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What is Tourism & Hospitality Management?

Growth Trends for Related Jobs

The next best thing to going on vacation may be helping others plan and enjoy a getaway. Professionals in the growing field of tourism and hospitality management oversee all the details that make for satisfied clients, whether it's a corporate dinner, a weekend escape or a 10-day cruise to an exotic locale.

Tourism, Hospitality and Hotel Management

Tourism management refers to the activities associated with travel planning. Hospitality management is the administration of activities in a place where people meet, such as a restaurant, casino, convention center, theme park or shopping mall. Hotel management, just as the name says, involves managing operations in a hotel or resort.

Tourism and Hospitality, By the Numbers

Travel and tourism is one of the world's largest industries, comprising more than 9.3 percent of the global Gross Domestic Product. Every year, over a billion tourists visit destinations by air, land and sea. Hotels alone account for over half a trillion dollars worldwide in annual revenue. The industry is very broad, meaning there are plenty of opportunities and specialty fields, both visible and working behind the scenes. In fact, one in eleven jobs in the current world economy are related to tourism and hospitality. Tourism and hospitality includes attractions management, convention planning, customer service, event planning, food service, gaming, lodging, marketing, sales and travel. Working in tourism and hospitality management could land you a job almost anywhere in the world. Hotels, airlines, restaurants, transportation companies, tourist services, convention centers, casinos, sports teams, ravel agencies and activity providers are all part of a dynamic industry that continually needs skilled employees.

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Education Requirements

Although you can certainly find a job in tourism and hospitality without a degree, advancement into management almost always requires at least a bachelor's degree. The good news for those considering college programs is that there are a number of online hospitality schools, as well as those that offer majors on a college campus. At Cornell University, considered to be the top school for hotel administration, it's possible to earn a bachelor's, a master's and even a Ph.D., although the doctorate is research-focused rather than customer-focused. Degrees and areas of focus vary among all public and private institutions that offer majors in the hospitality and tourism field. Because the field is broad, do your research to find a program that matches your talents and interests.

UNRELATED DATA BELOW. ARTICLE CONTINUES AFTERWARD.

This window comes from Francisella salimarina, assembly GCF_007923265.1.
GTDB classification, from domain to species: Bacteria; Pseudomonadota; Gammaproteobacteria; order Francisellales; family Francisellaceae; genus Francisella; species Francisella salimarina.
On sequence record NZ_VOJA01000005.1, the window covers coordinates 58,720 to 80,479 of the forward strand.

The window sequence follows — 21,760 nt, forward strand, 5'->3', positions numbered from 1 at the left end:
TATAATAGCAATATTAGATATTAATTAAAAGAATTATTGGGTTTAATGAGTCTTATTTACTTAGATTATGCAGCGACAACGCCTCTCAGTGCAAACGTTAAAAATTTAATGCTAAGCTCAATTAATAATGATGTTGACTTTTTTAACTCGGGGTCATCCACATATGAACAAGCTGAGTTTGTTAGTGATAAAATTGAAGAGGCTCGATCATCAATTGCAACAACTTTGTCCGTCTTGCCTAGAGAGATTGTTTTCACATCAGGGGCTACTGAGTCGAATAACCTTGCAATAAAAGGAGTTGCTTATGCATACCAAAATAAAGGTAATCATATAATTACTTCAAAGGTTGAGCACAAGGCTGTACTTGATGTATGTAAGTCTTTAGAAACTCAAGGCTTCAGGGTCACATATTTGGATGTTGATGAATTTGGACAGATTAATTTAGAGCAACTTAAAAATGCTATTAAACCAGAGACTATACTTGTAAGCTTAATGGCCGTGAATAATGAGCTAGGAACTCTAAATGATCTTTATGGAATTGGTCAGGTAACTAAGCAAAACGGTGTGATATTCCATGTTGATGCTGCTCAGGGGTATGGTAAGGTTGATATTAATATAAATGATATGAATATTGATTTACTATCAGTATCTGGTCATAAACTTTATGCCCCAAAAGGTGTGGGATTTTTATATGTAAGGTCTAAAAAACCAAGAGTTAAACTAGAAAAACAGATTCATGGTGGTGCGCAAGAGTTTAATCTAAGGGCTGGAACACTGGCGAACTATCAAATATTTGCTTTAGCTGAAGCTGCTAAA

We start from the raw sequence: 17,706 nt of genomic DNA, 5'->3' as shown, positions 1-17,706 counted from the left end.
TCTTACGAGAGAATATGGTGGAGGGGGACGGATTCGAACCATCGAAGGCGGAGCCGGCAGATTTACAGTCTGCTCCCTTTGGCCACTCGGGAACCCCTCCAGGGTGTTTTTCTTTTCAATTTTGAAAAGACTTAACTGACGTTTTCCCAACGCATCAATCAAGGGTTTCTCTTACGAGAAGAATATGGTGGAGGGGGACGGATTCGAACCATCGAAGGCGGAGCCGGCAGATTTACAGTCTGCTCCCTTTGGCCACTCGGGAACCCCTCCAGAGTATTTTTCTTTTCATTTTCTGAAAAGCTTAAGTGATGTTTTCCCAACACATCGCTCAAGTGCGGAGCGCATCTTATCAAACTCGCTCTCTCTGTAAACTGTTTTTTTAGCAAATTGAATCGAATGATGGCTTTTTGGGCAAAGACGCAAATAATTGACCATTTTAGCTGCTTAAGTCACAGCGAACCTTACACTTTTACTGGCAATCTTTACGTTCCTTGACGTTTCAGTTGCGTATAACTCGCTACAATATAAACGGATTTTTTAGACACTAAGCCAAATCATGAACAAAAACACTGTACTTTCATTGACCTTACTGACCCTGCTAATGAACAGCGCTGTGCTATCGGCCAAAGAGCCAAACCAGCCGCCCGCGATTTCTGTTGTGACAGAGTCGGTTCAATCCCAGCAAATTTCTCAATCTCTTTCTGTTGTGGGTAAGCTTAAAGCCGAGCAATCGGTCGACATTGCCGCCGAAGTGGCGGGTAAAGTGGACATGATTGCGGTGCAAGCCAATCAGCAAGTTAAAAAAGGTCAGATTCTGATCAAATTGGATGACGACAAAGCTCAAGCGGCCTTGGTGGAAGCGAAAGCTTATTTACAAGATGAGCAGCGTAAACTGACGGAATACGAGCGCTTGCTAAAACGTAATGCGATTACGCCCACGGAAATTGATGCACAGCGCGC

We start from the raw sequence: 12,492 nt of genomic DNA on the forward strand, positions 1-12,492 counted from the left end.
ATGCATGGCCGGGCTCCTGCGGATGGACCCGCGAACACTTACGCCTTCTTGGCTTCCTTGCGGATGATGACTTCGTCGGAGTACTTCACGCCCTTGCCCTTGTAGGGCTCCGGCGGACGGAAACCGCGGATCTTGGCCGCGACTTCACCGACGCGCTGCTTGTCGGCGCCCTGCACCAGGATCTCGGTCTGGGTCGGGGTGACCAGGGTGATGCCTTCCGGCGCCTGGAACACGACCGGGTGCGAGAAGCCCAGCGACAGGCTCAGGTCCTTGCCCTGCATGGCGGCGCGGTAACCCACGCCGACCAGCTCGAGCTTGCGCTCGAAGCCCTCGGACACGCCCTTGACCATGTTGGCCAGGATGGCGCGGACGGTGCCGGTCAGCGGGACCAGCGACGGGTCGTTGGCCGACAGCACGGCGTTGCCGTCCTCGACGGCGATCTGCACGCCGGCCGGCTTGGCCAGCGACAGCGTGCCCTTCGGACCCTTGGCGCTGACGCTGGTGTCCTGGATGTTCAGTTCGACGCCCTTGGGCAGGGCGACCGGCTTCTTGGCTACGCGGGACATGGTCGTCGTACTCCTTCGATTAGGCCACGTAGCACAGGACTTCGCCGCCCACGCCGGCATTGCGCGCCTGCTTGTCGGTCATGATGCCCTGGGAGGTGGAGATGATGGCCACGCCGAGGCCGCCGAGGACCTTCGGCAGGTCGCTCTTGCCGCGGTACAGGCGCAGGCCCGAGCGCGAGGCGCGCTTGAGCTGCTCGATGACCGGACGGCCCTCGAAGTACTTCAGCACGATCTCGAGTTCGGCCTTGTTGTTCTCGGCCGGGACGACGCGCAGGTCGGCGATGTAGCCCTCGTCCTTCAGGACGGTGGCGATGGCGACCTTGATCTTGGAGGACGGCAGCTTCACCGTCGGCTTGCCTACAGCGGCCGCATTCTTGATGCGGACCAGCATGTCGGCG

For a bachelor's degree, typically, you'll take foundational courses that will teach you the fundamentals of hospitality, tourism and food service management. You'll take courses in mathematics, economics, psychology and communications. In the third and fourth years of your undergraduate work, you'll undertake management studies in greater depth, in which you may have an opportunity for one or more internships, where you can gain real-world experience that may help you land a job after you graduate.

At the master's degree level, you'll delve deeper into the business side of the hospitality and tourism industry, choosing a focus area and honing your skills in problem-solving, data analysis, marketing, management and leadership.

Salary and Job Outlook

The U.S. Bureau of Labor Statistics tracks data and makes projections for civilian jobs across all industries. As of mid-2017, the hospitality and leisure industries had the highest rate of job openings and hires among occupations, outpacing professional and business services. Average starting salary with a bachelor's degree in hospitality management is $49,000 a year. The average salary with a master's degree is $55,000 per year. Salaries can range much higher, depending on employer and geographic location, as well as the employee's education, experience and special skills.

Salary is only part of what lures job seekers to the hospitality and tourism industry. Commissions and bonuses, not to mention perks such as food, event tickets and travel, make for a rewarding work environment.

About the Author

Denise Dayton is a a freelance writer who specializes in business, education and technology. She has written for eHow.com, Library Journal, The Searcher, Bureau of Education and Research, and corporate clients.

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